RC2014 Z80 Computer – Base Boards

RC2014 Z80 Computer – Base Boards

On this part, I wan’t to log the build of base boards for the RC2014 Z80 computer. It’s included those boards to be build :

  • Clock (7.3728 MHz)
  • Z80 CPU
  • Selectable ROM (divided to 8 by jumper, 8k each)
  • 32k RAM
  • Serial I/O

Those module boards are needed for the rc2014 computer to operate in minimal settings.
Let’s get stared !

Clock Module

This is the clock module for the RC2014. It use the 7.3728 MHz crystal oscillator. Let’s start by checking the pcb board and components included.

It looks very simple, just few components that needed to be soldered, lets look at the pcb board.

As usual, a very nice pcb and it is very small ! Time to go for soldering.

Above is the finished board, I have cleaned up the flux and the board is ready to use. The seller of this kit didn’t provide the reset switch, there is a footprint on the pcb for the reset switch so I have added the reset switch from my own parts inventory, tought that it will be useful later.

Z80 CPU Module

From here, assemble the cpu module. As usual lets take a look at the board and components that provided with the kit.

The components are just the pcb, socket, header, one 3.3k resistor and the cpu itself. The 3.3k resistor is the pullup resistor for the interrupt (INT) pin.

The board quality is the same as the clock module, very straight forward. Now, just start soldering the board.

Above is the finished board. As always I have cleaned up the board with flux cleaner. I took some time on assembling this board as I want to make the finished board nice. According to the manual, we have to link the WAIT, BUSRQ, NMI to 5V. I have soldered pin header to the footprint in case want to use those signals on future projects.

ROM Module

The next module will be the rom module. In my kit that I bought included an Atmel AT27C512R rom chip. It is a 64k rom chip. The rom is divided into 8, so it will be visible for 8k in one time. So we have 8 selectable banks but only can select one banks at a time.

Here is the components included with the kit for ROM module. Not much components to solder at all.

The pcb is as usual, very good quality.

Here is the finished board. I have set the jumper as in the manual so it should run Microsoft Basic when we power up the computer then. One thing that I have discovered is the included ROM chip. It is a one-time programming chip, thats mean that we can’t reprogram the chip anymore. So we need to provide another ROM chip in order to use other software like monitor program etc. I want to use monitor program for my assembly learning so I have swapped the ROM chip with mine. I have set the rom with the default Microsoft Basic on bank1 and monitor rom on bank2. So I can switch those banks with the jumper, Microsoft Basic is on address 0000-1FFF, my monitor rom is on 2000-3FFF.

RAM Module

The RAM module provides 32k of RAM to the computer. The components just have the RAM chip and two glue logic. It is very straight forward and easy to solder.

These are the components, IC sockets, the RAM itself, 74LS32 and 74LS04 for chip select works.

The included pcb is very nice, I have no problem with the soldering process although it is small.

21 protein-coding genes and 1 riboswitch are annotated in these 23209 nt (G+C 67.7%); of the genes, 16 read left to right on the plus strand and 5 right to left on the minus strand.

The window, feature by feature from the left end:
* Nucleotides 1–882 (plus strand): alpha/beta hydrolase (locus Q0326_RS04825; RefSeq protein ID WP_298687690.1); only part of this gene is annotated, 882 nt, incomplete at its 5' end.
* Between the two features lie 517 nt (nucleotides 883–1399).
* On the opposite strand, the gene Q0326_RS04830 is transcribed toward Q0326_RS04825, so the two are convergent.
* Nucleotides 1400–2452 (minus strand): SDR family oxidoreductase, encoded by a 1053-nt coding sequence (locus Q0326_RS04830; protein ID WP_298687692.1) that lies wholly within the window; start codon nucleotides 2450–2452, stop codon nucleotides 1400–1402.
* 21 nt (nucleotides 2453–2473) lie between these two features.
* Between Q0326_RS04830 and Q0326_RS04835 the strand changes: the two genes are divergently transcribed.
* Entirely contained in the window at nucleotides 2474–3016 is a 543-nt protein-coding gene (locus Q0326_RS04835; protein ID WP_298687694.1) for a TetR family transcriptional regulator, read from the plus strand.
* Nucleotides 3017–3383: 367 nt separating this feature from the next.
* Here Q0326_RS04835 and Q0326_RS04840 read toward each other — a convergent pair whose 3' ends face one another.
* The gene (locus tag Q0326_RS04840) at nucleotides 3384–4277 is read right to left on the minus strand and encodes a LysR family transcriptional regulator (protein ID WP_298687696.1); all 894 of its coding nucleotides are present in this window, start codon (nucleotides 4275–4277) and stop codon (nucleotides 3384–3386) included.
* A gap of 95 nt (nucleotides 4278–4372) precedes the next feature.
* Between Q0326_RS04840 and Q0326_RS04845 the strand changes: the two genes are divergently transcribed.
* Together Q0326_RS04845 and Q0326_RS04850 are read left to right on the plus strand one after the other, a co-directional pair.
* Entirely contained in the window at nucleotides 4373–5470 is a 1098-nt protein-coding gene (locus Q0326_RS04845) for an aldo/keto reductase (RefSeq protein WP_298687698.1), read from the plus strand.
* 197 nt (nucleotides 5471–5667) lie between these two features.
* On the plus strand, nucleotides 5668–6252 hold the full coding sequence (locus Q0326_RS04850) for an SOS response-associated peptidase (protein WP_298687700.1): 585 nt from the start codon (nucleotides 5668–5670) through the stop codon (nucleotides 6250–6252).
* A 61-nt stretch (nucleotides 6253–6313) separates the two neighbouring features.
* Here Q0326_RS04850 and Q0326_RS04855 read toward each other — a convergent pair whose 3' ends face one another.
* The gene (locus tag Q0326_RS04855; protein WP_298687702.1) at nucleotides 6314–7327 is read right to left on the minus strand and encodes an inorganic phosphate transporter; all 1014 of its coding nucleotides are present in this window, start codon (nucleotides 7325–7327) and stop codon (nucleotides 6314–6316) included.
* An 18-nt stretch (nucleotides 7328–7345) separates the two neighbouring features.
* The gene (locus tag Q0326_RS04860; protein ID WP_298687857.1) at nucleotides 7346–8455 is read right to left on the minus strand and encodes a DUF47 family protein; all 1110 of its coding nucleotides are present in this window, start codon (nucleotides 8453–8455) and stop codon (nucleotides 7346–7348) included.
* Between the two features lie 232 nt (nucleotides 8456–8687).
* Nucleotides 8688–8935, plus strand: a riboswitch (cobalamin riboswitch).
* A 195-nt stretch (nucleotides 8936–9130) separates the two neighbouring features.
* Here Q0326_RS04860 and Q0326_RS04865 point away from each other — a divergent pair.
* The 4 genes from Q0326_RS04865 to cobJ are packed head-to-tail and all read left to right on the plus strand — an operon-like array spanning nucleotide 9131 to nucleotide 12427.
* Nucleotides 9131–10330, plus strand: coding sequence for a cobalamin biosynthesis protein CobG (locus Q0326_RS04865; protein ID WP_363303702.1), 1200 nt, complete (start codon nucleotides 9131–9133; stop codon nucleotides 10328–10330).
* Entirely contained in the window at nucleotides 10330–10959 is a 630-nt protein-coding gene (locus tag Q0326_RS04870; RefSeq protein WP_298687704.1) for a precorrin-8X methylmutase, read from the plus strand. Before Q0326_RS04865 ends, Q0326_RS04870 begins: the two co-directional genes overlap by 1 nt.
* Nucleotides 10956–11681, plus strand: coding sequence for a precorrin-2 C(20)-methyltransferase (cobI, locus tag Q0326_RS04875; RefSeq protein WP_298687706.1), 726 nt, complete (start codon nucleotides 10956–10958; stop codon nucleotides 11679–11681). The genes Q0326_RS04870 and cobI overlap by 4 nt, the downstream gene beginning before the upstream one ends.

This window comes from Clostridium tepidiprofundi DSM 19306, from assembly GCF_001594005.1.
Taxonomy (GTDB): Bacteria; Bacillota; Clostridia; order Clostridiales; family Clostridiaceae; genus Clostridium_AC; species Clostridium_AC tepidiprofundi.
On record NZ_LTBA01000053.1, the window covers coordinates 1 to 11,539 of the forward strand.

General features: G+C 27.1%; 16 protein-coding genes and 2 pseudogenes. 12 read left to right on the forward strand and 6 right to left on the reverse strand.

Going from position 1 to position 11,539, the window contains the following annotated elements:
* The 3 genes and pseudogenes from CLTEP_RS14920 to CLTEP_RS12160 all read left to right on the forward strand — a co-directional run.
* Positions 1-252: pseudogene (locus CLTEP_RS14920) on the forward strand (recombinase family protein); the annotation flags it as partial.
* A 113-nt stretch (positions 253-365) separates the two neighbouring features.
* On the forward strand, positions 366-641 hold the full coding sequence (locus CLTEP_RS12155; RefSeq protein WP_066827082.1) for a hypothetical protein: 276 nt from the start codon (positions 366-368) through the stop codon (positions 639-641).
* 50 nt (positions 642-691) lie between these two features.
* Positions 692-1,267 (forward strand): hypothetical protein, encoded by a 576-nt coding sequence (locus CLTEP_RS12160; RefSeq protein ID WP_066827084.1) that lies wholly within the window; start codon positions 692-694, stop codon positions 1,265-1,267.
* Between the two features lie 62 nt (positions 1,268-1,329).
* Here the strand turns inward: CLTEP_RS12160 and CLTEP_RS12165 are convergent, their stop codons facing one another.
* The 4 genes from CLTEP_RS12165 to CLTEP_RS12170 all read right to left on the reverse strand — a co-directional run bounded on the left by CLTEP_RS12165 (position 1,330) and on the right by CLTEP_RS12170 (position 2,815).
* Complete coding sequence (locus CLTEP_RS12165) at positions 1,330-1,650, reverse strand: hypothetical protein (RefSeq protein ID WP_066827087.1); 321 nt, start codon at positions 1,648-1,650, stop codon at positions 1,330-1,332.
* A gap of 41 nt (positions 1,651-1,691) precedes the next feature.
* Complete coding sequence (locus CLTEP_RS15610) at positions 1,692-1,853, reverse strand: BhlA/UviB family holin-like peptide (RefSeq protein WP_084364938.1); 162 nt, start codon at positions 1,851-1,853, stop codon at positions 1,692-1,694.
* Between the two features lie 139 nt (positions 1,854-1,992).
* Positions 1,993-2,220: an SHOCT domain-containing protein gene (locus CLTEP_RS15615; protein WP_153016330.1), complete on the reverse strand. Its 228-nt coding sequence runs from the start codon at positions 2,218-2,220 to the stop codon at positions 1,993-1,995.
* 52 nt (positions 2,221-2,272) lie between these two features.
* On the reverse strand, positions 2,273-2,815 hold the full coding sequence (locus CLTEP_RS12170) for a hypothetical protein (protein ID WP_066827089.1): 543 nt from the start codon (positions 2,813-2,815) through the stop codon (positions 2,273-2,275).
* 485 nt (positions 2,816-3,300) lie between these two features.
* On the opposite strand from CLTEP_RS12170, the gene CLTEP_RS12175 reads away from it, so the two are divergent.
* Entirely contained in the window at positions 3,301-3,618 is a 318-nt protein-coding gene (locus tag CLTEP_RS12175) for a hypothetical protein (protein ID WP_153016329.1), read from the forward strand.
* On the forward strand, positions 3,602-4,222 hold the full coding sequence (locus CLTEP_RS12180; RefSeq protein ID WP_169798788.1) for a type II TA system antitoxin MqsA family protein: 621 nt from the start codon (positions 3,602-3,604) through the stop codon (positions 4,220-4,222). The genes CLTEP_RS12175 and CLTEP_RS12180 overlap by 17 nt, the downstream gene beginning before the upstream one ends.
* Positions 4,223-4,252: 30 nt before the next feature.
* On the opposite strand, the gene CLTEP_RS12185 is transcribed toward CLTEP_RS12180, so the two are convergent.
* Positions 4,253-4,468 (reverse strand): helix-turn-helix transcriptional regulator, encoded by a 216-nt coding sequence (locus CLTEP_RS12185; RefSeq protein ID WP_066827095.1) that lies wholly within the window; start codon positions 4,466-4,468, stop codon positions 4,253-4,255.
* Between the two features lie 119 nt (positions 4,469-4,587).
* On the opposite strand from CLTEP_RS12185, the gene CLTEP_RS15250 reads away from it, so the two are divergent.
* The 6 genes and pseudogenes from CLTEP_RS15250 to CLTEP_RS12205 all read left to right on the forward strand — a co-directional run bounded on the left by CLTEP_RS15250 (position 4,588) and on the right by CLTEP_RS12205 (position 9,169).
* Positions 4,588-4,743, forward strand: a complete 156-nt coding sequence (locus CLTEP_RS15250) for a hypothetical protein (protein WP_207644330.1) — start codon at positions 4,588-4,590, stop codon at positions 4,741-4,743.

These are the finished boards. I have washed the boards with the flux remover.

Serial I/O

The last module is the serial I/O module that provide the computer serial communication interface. It use the 63B50 UART chip. In the kit that I have received included the Hitachi HD63B50P. I have bought two of these module, one that included the option of the MAX232, a few pump capacitor and DB-9 connector to implement RS232C level serial.

Here is the components included. Nothing difficult to solder then.

As same as the other pcbs, a good quality boards provided.

Here is the finished board. The above board needs the USB-TTL serial converter to connect.

The above is the another board that I have implemented the MAX232 to provide RS232C level communications. One issue that I am facing here is, when the module implemented with the MAX232 chip. we can’t use the TTL header to communicate with the host computer via USB. We can receive the data but can’t transfer back to the RC2014. I will update this when I know something about it.

Initial Power Up

Now it is time to do the initial power up to see if everything goes right. I connect the serial usb adaptor to the RC2014 and host computer, setup the serial to 115,200/8/N/1. I use TeraTerm for the terminal program on Windows 7.

Well it looks like everything goes fine without leaving any ‘Magic Smoke’. As we give the power to the backplane, the led will lid, then after we hit the reset button there is something appear in the serial console.

At first power up session, it will ask to warm or cold boot.

Finally, the MicroSoft Basic. Let’s make some test on basic programming.

It looks like basic runs as we expected and it means that we have successfully build the RC2014 computer.

Conclusion

That’s all for the module build log. I will update when I have implemented something new on hardware or software. Here is the picture of the finished computer.

I am very happy with the build. The computer itself is well designed and I am very interested with the backplane design. I am planning on learning z80 assembler, writing my own bios and monitor program. I’m also planning on implementing third party module boards like Dr. Baker’s boards, and finally make my own boards in the future.

I will update any progress that I made when ready.

Masayuki Codec
Masayuki Codec

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